Members of ‘The Hood’ have had the opportunity to play backyard cricket on our hallowed turf, attend Christmas barbecues and are offered tickets to events at the stadium.
How important is delivering new and fresh content when it comes to ensuring maximised fan retainment and fan experiences?
Auckland’s unprecedented growth in recent years demonstrates the city’s global appeal and diverse multicultural communities. Auckland is the largest Polynesian city in the world and along with its European, Asian and other diverse ethnic communities, there is now interest in all sporting codes, as well as recreational, musical, and cultural events.
In this context, we have just launched a campaign recognising Eden Park’s global significance. Eden Park’s tour programme currently attracts over 90% of visitors from overseas. Recent statistics show that around 35% are from France, 24% are from the U.K., 18% are from India and some even hail from the Cayman Islands.
We currently host the EID Festival and would welcome more religious and community festivals – imagine Carols in the Park, noodle markets, The Auckland Lantern Festival, The Auckland Pride Festival and even Movies in the Park!
Therefore, Eden Park is, and needs to remain, a blank canvas to express creativity through sport, arts, music and entertainment, reiterating the stadium is for everyone and not solely for supporters of rugby and cricket.
How are you currently utilising technology at Eden Park? And what innovations/developments can we expect to see here over the next 12-48 months?
The event and non-event day engagement with fans is critical.
During the DHL New Zealand Lions Series, an app was launched by Vodafone, the All Blacks and Sky, to connect fans and replay unmissable moments from various vantage points. In the future, technology will be developed further to include seat-specific food and beverage options, along with in-seat service functionality, not dissimilar to what has been seen offshore.
A key challenge stadia are faced with across the globe is the increased competition for eyeballs arising from the sale of broadcast rights, plus the distribution disruption and changing consumption patterns via mobile and tablet technology.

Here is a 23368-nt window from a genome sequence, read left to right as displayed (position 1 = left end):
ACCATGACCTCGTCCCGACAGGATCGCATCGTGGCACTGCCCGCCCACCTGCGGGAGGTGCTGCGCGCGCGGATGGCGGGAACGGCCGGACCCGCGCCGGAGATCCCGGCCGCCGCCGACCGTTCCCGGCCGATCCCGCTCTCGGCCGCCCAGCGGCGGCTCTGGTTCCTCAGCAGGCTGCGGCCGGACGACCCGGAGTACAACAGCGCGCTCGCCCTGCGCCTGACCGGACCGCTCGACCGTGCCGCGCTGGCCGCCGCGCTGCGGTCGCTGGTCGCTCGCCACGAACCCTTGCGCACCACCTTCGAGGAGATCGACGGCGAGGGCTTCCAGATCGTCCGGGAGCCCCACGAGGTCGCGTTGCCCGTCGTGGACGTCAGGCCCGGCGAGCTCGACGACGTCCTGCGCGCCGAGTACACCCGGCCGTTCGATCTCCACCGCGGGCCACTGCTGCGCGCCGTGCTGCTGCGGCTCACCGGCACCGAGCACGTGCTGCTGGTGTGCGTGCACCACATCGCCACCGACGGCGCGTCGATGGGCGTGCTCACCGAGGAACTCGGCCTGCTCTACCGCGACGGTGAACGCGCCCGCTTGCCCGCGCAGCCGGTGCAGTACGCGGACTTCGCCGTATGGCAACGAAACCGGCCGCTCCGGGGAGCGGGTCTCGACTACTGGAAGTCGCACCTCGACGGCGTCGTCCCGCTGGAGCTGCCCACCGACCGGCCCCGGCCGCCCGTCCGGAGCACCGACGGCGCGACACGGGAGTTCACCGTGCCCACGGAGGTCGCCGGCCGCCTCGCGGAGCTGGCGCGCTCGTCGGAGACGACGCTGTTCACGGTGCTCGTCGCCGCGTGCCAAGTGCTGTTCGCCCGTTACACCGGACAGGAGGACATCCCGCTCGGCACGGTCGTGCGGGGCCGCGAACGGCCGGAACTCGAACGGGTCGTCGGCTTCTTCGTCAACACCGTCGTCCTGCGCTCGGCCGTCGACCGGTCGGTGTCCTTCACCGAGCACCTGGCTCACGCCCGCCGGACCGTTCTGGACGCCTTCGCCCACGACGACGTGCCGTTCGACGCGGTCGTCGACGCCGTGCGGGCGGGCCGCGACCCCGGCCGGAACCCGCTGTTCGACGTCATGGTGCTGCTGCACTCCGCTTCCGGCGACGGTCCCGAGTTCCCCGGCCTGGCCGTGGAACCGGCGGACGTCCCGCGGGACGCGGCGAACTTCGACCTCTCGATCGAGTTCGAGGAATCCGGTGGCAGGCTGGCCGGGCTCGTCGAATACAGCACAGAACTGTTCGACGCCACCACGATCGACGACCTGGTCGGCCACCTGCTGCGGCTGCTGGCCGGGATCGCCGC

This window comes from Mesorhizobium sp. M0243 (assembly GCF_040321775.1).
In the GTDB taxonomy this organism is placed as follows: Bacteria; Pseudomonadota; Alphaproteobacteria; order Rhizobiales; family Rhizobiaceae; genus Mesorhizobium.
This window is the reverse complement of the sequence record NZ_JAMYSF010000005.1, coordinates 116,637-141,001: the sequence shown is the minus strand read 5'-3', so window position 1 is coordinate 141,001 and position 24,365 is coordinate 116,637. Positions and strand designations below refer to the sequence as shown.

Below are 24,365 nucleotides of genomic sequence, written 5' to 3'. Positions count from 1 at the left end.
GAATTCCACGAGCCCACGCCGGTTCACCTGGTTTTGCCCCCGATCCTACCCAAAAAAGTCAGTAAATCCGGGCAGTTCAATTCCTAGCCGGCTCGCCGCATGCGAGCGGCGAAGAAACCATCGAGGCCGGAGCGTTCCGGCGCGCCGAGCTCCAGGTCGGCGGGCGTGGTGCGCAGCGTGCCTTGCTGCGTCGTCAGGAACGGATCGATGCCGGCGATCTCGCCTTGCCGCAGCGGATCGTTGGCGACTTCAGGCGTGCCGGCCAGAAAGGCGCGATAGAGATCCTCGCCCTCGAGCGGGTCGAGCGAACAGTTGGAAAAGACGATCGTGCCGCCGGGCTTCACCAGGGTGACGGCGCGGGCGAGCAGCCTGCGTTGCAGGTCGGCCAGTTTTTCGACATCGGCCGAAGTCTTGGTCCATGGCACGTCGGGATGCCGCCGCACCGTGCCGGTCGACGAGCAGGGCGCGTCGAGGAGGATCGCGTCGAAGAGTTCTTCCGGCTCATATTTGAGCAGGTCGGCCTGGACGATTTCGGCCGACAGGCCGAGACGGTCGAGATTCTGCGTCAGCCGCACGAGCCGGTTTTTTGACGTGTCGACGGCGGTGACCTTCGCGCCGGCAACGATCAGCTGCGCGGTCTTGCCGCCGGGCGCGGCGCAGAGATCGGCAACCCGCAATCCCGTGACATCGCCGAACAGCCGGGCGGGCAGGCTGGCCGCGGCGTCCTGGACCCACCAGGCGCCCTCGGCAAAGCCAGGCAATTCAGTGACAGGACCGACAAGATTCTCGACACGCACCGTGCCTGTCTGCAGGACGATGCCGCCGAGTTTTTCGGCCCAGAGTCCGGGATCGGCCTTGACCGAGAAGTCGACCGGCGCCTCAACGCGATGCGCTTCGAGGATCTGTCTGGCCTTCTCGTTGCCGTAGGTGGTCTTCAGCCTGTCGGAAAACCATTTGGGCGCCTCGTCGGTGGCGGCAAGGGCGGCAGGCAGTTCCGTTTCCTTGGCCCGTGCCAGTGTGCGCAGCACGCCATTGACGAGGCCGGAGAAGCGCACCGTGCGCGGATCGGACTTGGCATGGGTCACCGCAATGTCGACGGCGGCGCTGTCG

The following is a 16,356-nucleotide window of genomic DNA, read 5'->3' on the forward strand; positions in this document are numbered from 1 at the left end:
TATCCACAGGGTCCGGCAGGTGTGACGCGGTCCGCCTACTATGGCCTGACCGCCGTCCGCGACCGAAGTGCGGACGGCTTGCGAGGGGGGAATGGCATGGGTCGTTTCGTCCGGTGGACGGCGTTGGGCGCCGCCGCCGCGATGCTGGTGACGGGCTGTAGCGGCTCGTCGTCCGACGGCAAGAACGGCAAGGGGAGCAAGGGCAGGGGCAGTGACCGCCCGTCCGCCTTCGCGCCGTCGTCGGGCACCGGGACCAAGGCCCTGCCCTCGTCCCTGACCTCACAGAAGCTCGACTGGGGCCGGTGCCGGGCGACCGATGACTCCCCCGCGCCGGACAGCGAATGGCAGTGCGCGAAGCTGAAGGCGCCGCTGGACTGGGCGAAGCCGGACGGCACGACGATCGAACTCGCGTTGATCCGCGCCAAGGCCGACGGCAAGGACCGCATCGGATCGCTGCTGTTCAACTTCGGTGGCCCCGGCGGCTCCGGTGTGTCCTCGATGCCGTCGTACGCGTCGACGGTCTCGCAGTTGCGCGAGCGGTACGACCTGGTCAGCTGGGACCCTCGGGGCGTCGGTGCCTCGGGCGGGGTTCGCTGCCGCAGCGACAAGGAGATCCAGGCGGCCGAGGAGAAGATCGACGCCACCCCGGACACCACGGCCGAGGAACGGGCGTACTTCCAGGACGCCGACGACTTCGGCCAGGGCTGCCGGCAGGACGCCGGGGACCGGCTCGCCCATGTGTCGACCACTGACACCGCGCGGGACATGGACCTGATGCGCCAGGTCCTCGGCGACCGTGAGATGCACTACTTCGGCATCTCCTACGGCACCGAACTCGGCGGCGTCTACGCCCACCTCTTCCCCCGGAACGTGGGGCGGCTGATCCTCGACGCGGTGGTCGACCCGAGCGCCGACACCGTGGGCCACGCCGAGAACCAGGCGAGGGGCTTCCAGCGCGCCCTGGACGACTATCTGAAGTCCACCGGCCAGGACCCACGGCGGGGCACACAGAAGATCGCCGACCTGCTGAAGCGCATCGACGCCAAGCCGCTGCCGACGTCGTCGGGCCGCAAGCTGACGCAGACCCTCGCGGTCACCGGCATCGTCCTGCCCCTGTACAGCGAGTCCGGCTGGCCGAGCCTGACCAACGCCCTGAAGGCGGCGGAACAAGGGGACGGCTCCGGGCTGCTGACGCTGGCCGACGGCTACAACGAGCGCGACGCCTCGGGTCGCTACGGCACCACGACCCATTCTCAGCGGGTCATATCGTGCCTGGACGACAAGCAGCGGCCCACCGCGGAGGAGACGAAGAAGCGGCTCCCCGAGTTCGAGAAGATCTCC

The need, and time, for stadia to receive a percentage of broadcast revenue and advertising revenue derived from virtual advertisements specific for broadcast markets, is now.
Finally, what would you say has been the most influential either industry innovation, transformation or development over the last decade? And how do you foresee the sector evolving over the next 10 years?
Current stadia infrastructure and the traditional design of function facilities and corporate suites are dated and provide a challenging business model to overcome. These spaces need to be transformed into shared office spaces to house start-ups and new businesses, as well as facilities such as community childcare centres that can drive revenue and cross-promote each other.
Few stadia can derive their revenue solely from their current event calendars. Some leading stadia around the world attribute their number one revenue stream to car parking amenities. Usually the playing surface is a suspended slab, which allows a car park to operate beneath it permanently, collecting revenue from both businesses and event day parking.
Moving forward, the economy of sport is fundamentally broken. The immediacy of player needs is preventing long term investment to maintain and replace stadia infrastructure (without taxpayer funded support), which is fundamental to the presentation and consumption of sport now and in future.
Who will lead this change?
Huge thanks to Nick Sautner for taking the time out of his extremely busy schedule to do this interview with us.
Images, courtesy: Eden Park